Photography by Heather Ellis
When Larina Tiffen wanted a change following the Christchurch earthquakes, she took a punt and bought a food truck. Fast forward two years and Miss Lilly’s was named the best New Emerging Business and the People’s Choice winner at the North Canterbury Business Awards.
But on her road to success, things we’re not always smooth travelling.
Larina did struggle a bit to get the new business the attention it deserved initially, so she did what hundreds of business owners do each year: she got a business mentor.
“It was the best thing that’s ever happened to me,” she says now.
“My business mentor encouraged me to think outside the box and do things I could not manage by myself.”
Jill Taiaroa from the Canterbury Development Corporation (CDC) believes a business mentor can help business owners of all kinds, whether it’s just a couple of meetings to solve some simple issues, or a relationship spanning years.
Here she talks through the variety of reasons a business mentor may be right for you.
You need a fresh (and impartial) pair of eyes
“There’s a variety of reasons to get a business mentor, but probably the best one of all is the fact that it’s an independent view and somebody sharing their expertise and they don’t have any other agenda.
“They’re not from the bank, not from the IRD, they are volunteers. You don’t have people in there giving their time to share their expertise and experience that don’t want to do it. It’s the best type of person you can possibly get. They’re just there because they want to help the other person to do better.”
You’re new in business and a little unsure of yourself
Building a business from scratch is a tough job, and especially if you’re new to it, it doesn’t take long to learn you don’t have all the answers.
“Often business owners are not confident in their planning or their decision making so they want to run it past someone else.
“The advice people need ranges across the board from everything. It could be an HR problem today, it could be finance, marketing, it could be they are going to open in a new area somewhere else, or they are going to start exporting.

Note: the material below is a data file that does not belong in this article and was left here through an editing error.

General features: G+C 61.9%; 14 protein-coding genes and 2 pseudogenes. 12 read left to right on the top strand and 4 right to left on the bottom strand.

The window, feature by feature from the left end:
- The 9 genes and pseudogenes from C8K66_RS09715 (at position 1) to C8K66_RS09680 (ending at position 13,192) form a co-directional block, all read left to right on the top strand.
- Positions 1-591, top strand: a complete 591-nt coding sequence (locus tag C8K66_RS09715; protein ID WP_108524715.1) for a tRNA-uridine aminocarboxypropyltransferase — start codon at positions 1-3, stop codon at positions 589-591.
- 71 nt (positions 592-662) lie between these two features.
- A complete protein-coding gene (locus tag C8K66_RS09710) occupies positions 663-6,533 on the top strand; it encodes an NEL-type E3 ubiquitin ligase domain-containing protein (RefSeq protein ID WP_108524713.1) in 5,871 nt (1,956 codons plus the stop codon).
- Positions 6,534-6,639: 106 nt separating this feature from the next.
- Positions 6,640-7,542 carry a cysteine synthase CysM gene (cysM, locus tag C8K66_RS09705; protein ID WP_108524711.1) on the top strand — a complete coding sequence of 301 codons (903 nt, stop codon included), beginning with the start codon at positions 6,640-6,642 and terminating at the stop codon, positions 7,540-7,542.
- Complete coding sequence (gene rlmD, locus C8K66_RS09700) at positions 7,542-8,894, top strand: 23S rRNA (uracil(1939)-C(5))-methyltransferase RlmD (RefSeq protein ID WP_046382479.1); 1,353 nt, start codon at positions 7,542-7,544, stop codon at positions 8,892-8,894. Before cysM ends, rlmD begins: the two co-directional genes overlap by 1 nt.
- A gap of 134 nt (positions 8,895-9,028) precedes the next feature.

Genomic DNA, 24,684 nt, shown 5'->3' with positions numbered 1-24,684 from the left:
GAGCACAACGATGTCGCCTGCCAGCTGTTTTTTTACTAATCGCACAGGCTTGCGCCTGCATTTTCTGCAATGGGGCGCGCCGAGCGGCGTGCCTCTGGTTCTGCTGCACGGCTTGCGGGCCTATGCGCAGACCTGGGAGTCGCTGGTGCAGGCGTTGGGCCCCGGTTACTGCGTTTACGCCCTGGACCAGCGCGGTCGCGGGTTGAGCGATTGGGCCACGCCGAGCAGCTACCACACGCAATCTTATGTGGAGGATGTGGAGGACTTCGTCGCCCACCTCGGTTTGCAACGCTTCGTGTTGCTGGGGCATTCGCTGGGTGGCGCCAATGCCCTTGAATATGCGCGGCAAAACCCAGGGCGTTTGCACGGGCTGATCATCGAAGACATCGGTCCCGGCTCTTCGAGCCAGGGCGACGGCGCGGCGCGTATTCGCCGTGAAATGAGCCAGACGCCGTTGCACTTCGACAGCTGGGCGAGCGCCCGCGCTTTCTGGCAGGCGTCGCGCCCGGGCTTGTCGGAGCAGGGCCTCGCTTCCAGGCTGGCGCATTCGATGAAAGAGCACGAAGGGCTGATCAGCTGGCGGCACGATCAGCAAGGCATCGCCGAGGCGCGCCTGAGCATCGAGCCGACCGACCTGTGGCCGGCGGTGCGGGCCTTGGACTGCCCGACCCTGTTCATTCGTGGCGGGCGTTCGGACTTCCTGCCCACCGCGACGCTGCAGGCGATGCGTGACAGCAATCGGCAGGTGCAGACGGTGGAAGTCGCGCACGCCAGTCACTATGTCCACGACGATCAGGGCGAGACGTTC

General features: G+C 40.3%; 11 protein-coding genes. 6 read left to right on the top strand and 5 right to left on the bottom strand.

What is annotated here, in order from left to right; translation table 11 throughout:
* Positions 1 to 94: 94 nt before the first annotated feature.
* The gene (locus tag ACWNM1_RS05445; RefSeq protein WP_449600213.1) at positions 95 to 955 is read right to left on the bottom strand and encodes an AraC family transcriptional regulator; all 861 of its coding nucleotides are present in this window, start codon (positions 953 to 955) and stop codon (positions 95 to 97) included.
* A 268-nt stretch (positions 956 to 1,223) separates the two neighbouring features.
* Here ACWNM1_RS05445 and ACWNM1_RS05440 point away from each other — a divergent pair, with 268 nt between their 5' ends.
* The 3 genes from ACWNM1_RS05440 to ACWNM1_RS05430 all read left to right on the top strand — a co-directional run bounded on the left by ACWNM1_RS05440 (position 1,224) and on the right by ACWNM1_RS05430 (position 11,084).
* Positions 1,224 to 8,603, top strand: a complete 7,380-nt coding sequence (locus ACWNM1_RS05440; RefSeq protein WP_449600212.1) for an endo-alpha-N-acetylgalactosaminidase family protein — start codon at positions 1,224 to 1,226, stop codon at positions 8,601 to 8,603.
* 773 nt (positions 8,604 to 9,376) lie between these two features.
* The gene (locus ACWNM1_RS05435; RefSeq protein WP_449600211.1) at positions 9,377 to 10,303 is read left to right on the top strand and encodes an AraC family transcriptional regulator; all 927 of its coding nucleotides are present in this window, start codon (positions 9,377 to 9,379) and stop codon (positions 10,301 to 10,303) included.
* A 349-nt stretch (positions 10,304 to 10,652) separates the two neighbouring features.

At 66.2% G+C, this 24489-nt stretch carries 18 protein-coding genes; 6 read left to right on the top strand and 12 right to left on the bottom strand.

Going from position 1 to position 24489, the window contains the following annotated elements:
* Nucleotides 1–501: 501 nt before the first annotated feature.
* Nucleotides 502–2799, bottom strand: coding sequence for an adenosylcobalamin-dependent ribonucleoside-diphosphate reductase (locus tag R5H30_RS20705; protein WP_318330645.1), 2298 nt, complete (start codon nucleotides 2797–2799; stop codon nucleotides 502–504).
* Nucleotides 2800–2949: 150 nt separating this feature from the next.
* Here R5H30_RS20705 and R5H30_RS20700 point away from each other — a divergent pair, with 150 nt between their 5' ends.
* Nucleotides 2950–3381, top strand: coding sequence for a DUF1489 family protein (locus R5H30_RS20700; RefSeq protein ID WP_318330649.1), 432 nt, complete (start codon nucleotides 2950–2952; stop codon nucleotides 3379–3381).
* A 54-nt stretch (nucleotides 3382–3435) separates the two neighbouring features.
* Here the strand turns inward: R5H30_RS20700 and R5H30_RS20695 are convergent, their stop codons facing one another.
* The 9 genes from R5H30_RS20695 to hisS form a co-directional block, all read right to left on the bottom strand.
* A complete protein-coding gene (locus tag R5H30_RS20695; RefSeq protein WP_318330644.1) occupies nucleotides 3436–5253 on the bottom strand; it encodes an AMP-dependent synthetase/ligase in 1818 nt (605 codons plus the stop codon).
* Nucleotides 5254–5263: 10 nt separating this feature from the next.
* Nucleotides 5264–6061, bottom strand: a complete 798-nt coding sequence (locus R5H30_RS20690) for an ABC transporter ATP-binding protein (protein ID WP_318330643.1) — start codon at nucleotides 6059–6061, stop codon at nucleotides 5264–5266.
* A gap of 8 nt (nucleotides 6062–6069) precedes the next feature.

“Whatever it is, a mentor can be paired up to suit their needs.”
You’ve been in business a while but it’s getting stale
“Some businesses that come in are 20 years old where the people have become really jaded and quite stale, and they recognise that and think it would be nice to have somebody else with a fresh pair of eyes come in, look over and say what they would do with the business.”
You have a problem to solve
Sometimes you know what your problem is, but finding the right answer yourself is doing nothing but creating sleepless nights, whether due to inexperience, being too immersed in the project, or it’s just something no one anticipated, the latter of which Jill has experienced.
“Immediately following the earthquakes, the CDC had a surge of requests for mentors from long-established businesses who needed help to adapt to the new challenges they were all facing,” Jill says.
“They’ve had so much disruption after the earthquakes they’ve had to relocate, lost half their staff, lost their customer base, they’ve really gone back into start up mode again, so needed mentoring from a start-up point of view.”
You have a problem to solve, but don’t know what it is
However, sometimes the issues that need solving are not so obvious.
“When people sign up, we often find what they think they need and what they actually need are quite different,” Jill explains.
“They say they need a marketing mentor because they need more customers, but when you press that point and talk a bit more about their financials, you would then find out that what their actual problem is they need to get the money out of their existing customers. What they perceive as marketing was actually credit control.
“That’s the fresh eyes coming in.”
You need to air some thoughts
“Strangely enough,” Jill says, “a lot of people end up answering their own questions by explaining them to a mentor.
“They begin by telling them ‘I plan to do this, this, and this,’ and by airing it, it clarified the picture and they often see if it’s a good thing or a bad thing just by talking it through to somebody.”
You need to get with the times
“While most people have been forced either by the competitors or the customers or suppliers to move forward, there are still some also-rans that need some digital guidance.
“There’s still people who don’t really understand websites, what they are and what you should have on one, but I think you’re always going to have that. Even if a business is reluctant, they have to adopt email, payment online, etc. It’s either a sink or swim situation, and a business mentor can help guide that transition.”